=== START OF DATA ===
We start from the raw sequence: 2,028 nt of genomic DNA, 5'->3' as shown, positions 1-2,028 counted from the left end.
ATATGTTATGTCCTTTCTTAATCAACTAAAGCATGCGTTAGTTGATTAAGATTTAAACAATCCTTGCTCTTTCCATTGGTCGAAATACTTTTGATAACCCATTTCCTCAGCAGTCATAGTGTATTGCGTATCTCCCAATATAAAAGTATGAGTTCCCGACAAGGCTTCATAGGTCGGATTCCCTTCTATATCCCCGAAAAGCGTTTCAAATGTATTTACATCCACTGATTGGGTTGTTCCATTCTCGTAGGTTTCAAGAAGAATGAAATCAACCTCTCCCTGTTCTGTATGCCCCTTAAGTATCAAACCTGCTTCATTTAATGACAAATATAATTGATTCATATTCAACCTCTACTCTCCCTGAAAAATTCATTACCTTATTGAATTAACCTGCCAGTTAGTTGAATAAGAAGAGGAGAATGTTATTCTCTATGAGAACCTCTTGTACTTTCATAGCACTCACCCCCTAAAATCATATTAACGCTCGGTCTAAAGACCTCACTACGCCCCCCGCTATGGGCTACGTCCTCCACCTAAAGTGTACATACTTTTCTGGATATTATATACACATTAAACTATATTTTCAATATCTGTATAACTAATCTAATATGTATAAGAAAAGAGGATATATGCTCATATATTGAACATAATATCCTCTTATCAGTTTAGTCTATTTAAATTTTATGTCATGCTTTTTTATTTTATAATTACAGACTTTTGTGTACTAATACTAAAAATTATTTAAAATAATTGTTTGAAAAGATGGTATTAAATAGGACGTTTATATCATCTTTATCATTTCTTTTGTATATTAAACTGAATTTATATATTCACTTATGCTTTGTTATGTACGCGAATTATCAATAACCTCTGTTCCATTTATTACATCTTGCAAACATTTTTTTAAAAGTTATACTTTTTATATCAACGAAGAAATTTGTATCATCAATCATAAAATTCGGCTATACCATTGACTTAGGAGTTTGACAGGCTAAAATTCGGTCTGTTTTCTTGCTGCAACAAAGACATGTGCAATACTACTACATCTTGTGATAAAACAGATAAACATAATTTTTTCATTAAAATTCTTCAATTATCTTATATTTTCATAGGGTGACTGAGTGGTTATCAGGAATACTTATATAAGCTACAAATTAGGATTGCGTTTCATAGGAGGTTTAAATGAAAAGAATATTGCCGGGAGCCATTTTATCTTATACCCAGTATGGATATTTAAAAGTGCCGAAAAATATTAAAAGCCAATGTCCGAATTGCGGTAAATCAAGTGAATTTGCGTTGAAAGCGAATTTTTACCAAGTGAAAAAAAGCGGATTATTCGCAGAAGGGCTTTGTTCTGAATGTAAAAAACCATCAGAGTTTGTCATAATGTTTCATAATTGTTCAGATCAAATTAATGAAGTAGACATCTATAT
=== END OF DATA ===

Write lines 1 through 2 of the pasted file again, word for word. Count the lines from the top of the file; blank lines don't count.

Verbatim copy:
We start from the raw sequence: 2,028 nt of genomic DNA, 5'->3' as shown, positions 1-2,028 counted from the left end.
ATATGTTATGTCCTTTCTTAATCAACTAAAGCATGCGTTAGTTGATTAAGATTTAAACAATCCTTGCTCTTTCCATTGGTCGAAATACTTTTGATAACCCATTTCCTCAGCAGTCATAGTGTATTGCGTATCTCCCAATATAAAAGTATGAGTTCCCGACAAGGCTTCATAGGTCGGATTCCCTTCTATATCCCCGAAAAGCGTTTCAAATGTATTTACATCCACTGATTGGGTTGTTCCATTCTCGTAGGTTTCAAGAAGAATGAAATCAACCTCTCCCTGTTCTGTATGCCCCTTAAGTATCAAACCTGCTTCATTTAATGACAAATATAATTGATTCATATTCAACCTCTACTCTCCCTGAAAAATTCATTACCTTATTGAATTAACCTGCCAGTTAGTTGAATAAGAAGAGGAGAATGTTATTCTCTATGAGAACCTCTTGTACTTTCATAGCACTCACCCCCTAAAATCATATTAACGCTCGGTCTAAAGACCTCACTACGCCCCCCGCTATGGGCTACGTCCTCCACCTAAAGTGTACATACTTTTCTGGATATTATATACACATTAAACTATATTTTCAATATCTGTATAACTAATCTAATATGTATAAGAAAAGAGGATATATGCTCATATATTGAACATAATATCCTCTTATCAGTTTAGTCTATTTAAATTTTATGTCATGCTTTTTTATTTTATAATTACAGACTTTTGTGTACTAATACTAAAAATTATTTAAAATAATTGTTTGAAAAGATGGTATTAAATAGGACGTTTATATCATCTTTATCATTTCTTTTGTATATTAAACTGAATTTATATATTCACTTATGCTTTGTTATGTACGCGAATTATCAATAACCTCTGTTCCATTTATTACATCTTGCAAACATTTTTTTAAAAGTTATACTTTTTATATCAACGAAGAAATTTGTATCATCAATCATAAAATTCGGCTATACCATTGACTTAGGAGTTTGACAGGCTAAAATTCGGTCTGTTTTCTTGCTGCAACAAAGACATGTGCAATACTACTACATCTTGTGATAAAACAGATAAACATAATTTTTTCATTAAAATTCTTCAATTATCTTATATTTTCATAGGGTGACTGAGTGGTTATCAGGAATACTTATATAAGCTACAAATTAGGATTGCGTTTCATAGGAGGTTTAAATGAAAAGAATATTGCCGGGAGCCATTTTATCTTATACCCAGTATGGATATTTAAAAGTGCCGAAAAATATTAAAAGCCAATGTCCGAATTGCGGTAAATCAAGTGAATTTGCGTTGAAAGCGAATTTTTACCAAGTGAAAAAAAGCGGATTATTCGCAGAAGGGCTTTGTTCTGAATGTAAAAAACCATCAGAGTTTGTCATAATGTTTCATAATTGTTCAGATCAAATTAATGAAGTAGACATCTATAT